I remember being very excited by the fact that not only had John bought me a present (and it is difficult to find the time to do that amongst everything else) but that he had remembered my love of tea towels and then had actually bought me one.  It felt like someone had really cared, really thought about a present for me (not sure about the biscuit barrel though).  It was at that point that I realised that this was the man for me, someone who would care for me, love me, look after me; someone who would not ridicule my tea towels.  For that reason this tea towel is very precious to me even though none of the places on the tea towel have any significance to me, nor have I been to any, nor do I feel a need to go and see them.   Tea towels can be special in so many different ways.

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Iona: 1999 (and onwards)

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I have two traditional tea towels from the isle of Iona, a small island just off the coast of Mull, in the Hebrides. The first is a simple design of a goose, the Celtic symbol for the Holy Trinity, with an edging of Celtic knots.  The second is another simple sketch, this time of Iona Abbey.  I first went to Iona in 1999 when I was staying in Oban and have been back many times since but I have never actually stayed there.  It is so easy to get to Iona these days.  If you are staying in the Oban area or on Mull, a trip to Iona is at the courtesy of CalMac. Iona is also often the stopping off point for many smaller cruises; I have been to Iona by all these routes.  Looking at both tea towels conjures up some wonderful memories.  Firstly, I have never been to Iona in bad weather; whatever season, the sun has shone, there has been a gentle warm breeze.  This has not been about good planning but rather good luck; bad weather would not have stopped me but somehow the weather has always added a little something to the beauty of Iona.  Secondly, Iona gives me a sense of peace and tranquillity.  With a permanent population of about 175, and with nearly half a million tourists passing through Iona each year, you would think that tranquillity would be an inappropriate word to use but it is always possible to land on Iona and get away from everyone else if you want to.  You can choose the hillsides, coastal paths, paddling on the beaches or inland; topography, culture or history.  You can sense why Iona has been a place of pilgrimage and contemplation.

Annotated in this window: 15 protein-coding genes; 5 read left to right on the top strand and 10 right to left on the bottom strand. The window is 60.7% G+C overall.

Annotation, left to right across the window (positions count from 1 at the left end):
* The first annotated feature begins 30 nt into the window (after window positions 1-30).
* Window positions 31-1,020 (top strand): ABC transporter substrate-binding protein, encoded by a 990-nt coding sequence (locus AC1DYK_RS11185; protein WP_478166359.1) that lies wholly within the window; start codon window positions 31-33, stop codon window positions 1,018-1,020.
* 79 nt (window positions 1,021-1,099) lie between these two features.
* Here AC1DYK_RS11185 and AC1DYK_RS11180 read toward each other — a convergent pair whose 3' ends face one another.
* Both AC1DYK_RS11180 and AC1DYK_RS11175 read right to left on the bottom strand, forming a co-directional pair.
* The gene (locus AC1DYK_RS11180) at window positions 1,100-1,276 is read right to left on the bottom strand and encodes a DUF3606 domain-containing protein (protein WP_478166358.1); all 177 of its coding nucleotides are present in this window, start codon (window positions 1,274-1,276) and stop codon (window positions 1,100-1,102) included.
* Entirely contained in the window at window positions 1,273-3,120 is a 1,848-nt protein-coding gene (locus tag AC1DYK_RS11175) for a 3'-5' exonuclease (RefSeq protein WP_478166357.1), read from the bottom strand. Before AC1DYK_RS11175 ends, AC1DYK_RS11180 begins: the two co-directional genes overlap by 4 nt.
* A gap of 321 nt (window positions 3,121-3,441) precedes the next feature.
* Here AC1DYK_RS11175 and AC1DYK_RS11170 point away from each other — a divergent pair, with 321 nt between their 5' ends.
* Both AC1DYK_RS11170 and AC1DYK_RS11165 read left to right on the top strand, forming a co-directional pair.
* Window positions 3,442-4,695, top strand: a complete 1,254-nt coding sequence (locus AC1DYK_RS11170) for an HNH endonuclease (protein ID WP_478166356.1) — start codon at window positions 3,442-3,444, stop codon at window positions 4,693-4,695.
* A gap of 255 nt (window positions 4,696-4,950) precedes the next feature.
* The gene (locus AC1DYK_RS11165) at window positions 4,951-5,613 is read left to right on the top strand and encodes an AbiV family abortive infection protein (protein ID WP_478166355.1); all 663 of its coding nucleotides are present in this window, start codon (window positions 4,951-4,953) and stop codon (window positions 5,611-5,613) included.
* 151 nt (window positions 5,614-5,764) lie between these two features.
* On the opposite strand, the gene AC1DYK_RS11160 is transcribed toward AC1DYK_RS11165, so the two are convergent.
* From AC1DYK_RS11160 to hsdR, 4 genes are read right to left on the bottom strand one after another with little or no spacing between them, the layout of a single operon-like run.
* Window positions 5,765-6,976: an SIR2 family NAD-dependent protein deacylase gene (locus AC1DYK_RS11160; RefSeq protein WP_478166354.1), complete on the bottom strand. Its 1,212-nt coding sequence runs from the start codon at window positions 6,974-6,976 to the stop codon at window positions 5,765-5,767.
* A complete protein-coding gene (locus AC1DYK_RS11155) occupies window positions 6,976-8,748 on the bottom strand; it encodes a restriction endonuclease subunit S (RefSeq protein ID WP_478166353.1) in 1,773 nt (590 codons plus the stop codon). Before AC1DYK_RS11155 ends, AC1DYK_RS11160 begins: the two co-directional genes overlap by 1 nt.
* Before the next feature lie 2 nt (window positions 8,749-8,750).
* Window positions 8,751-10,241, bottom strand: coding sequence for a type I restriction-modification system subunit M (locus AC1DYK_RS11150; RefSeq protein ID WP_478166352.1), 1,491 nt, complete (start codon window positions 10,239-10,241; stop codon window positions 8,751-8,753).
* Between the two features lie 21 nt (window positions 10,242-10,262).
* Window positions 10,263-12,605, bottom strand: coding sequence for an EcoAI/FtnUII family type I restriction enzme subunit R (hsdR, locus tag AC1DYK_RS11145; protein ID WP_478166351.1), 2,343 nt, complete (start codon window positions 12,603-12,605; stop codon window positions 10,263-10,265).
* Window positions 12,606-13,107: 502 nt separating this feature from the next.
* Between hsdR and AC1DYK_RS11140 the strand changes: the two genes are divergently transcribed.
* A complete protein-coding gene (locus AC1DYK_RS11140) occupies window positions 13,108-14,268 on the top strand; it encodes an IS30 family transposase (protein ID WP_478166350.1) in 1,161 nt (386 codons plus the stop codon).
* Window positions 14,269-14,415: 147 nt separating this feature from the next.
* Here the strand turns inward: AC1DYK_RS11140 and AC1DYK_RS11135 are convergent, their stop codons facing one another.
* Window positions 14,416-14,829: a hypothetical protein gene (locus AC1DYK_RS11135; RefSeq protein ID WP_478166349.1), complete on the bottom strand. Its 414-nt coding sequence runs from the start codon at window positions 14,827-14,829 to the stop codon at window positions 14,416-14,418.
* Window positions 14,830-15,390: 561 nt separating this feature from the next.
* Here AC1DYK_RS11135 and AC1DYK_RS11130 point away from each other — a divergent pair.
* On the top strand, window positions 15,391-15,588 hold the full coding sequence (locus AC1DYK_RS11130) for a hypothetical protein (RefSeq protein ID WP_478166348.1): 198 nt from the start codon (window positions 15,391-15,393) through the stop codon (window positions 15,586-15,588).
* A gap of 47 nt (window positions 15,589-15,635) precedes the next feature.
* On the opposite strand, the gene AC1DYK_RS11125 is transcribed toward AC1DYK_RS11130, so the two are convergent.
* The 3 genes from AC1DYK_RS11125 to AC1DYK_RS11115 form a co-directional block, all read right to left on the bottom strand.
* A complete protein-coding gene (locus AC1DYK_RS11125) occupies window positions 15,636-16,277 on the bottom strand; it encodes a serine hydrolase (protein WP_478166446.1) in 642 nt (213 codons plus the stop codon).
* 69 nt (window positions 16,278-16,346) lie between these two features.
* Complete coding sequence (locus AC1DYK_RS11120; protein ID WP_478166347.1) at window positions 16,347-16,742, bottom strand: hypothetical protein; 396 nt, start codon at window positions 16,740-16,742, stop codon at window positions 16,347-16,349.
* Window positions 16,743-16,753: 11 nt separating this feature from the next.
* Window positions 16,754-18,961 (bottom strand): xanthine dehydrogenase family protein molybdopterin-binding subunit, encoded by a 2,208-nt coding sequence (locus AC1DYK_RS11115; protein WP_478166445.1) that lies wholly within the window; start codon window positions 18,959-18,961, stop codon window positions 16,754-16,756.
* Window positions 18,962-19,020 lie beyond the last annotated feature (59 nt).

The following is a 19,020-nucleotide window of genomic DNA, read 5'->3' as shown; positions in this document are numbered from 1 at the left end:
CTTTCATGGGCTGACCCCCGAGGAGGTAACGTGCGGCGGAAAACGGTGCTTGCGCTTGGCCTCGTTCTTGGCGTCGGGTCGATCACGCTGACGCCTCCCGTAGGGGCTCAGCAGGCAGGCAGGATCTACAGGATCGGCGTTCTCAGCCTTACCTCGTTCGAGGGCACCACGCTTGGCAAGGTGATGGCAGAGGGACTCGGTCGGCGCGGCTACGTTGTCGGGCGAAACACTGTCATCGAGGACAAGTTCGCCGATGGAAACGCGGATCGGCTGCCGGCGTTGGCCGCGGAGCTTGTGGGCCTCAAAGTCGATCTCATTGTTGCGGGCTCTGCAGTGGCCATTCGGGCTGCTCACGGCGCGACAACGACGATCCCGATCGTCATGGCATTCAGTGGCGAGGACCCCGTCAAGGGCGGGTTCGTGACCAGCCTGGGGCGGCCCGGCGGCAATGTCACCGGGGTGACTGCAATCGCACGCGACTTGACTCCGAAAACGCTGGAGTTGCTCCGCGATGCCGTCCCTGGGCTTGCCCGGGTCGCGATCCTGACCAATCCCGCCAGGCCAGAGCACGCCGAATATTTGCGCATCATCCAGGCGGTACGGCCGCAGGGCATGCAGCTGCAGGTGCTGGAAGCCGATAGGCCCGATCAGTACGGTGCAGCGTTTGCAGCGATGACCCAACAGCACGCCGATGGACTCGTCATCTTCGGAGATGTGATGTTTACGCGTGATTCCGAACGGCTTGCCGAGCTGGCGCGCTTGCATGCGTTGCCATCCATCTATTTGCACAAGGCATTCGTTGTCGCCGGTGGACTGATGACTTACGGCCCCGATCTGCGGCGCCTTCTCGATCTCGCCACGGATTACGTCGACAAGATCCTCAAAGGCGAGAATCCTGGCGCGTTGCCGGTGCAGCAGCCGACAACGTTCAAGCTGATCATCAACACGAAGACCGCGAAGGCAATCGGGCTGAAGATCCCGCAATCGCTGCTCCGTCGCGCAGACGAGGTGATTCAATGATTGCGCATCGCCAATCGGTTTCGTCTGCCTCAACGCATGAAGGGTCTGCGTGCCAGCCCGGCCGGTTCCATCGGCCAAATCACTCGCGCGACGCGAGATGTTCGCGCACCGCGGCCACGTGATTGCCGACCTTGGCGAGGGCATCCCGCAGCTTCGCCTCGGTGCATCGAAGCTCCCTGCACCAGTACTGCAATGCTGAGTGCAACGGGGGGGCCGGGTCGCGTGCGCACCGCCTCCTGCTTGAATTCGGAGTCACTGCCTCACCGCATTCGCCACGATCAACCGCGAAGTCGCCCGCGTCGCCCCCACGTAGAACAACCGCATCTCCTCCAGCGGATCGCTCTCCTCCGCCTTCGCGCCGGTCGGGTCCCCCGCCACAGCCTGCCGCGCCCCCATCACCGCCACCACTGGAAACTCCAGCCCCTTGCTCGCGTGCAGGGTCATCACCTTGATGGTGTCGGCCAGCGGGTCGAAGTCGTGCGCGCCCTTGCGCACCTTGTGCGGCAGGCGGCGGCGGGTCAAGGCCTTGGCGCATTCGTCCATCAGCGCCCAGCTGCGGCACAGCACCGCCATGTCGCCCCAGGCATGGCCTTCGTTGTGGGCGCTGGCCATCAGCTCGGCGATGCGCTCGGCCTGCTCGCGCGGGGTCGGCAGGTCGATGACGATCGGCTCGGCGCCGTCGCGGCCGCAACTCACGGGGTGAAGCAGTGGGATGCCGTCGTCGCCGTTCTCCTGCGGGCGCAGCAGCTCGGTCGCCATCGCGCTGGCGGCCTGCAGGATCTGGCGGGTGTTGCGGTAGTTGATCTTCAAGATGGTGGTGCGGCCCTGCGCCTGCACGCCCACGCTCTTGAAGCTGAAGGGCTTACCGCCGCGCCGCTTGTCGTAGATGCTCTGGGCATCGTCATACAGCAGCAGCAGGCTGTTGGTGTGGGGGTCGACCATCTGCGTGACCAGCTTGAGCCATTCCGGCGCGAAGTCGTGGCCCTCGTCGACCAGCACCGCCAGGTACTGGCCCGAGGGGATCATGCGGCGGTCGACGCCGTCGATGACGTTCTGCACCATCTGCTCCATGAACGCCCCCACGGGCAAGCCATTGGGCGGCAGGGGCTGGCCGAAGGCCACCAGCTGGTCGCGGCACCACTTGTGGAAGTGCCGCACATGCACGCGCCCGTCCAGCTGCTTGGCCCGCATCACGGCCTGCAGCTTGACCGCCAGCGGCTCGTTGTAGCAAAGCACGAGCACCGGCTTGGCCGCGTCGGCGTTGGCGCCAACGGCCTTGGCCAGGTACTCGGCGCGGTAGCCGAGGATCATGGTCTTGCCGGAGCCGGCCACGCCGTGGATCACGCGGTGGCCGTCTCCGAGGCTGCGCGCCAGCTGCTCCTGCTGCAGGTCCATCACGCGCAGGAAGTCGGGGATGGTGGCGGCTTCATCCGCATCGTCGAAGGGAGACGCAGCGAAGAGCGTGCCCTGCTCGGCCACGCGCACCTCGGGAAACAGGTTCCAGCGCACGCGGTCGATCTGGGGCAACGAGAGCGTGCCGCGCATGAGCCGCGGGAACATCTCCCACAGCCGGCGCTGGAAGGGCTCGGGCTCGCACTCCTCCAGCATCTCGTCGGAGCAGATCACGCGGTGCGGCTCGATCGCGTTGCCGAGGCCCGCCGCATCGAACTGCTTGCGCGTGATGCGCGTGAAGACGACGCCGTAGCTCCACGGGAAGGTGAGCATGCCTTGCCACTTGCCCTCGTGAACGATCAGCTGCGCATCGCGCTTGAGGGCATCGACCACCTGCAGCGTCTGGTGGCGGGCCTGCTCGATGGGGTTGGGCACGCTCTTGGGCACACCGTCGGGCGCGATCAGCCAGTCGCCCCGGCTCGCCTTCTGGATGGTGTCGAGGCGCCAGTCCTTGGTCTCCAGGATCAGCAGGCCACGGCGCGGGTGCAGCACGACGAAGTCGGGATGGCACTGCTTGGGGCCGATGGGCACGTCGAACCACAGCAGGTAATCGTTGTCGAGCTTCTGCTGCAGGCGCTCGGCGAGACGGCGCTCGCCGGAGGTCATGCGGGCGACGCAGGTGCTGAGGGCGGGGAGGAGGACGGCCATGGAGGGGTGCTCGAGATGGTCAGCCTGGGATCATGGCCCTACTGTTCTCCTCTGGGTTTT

I am always surprised that the history of Iona is not quite as I expect.  Iona has been owned by the National Trust for Scotland since 1979 but the sacred buildings and sites were given to the Church of Scotland Iona Cathedral Trust in 1899.  Iona has been inhabited at least since the Iron Age but its main association has been with St Columba, an Irish prince who came over in 563AD with 12 companions, at the age of 42.  Columba founded a monastery and turned Iona into a place of pilgrimage and Christian learning, renown throughout Europe.  He died in 597 and was apparently buried on Iona, although the whereabouts of his remains have been questioned.  With that sort of history you would expect the island to be littered with religious relics; this is not really the case because unfortunately Iona was subject to numerous Norse raids causing widespread destruction and considerable pillaging.  It started in 795 when the original monastery was destroyed because it was made out of wood, mud, wattle and thatch so was easy to burn to the ground.  This was followed by attacks in 798, 802, 806 (when 68 monks were murdered), 825, 849 (when the version of the Book of Kells, that is now held in Dublin, disappeared). In 986, the Abbott and 15 monks were killed.  In 1203, a new monastery and abbey for Benedictine monks was built on the site of the earlier monastery and an Augustinian nunnery was also completed.  The present Catherdral was built in 1500s.  During the Reformation, 360 stone crosses were smashed.  With such destruction, on a tiny island, it is no wonder that there isn’t more well preserved artefacts.  By 1549, Iona was supposedly the resting place of 48 Scottish, 8 Norwegian and 4 Irish kings, although that may also be part of the mythology associated with Iona as a holy place.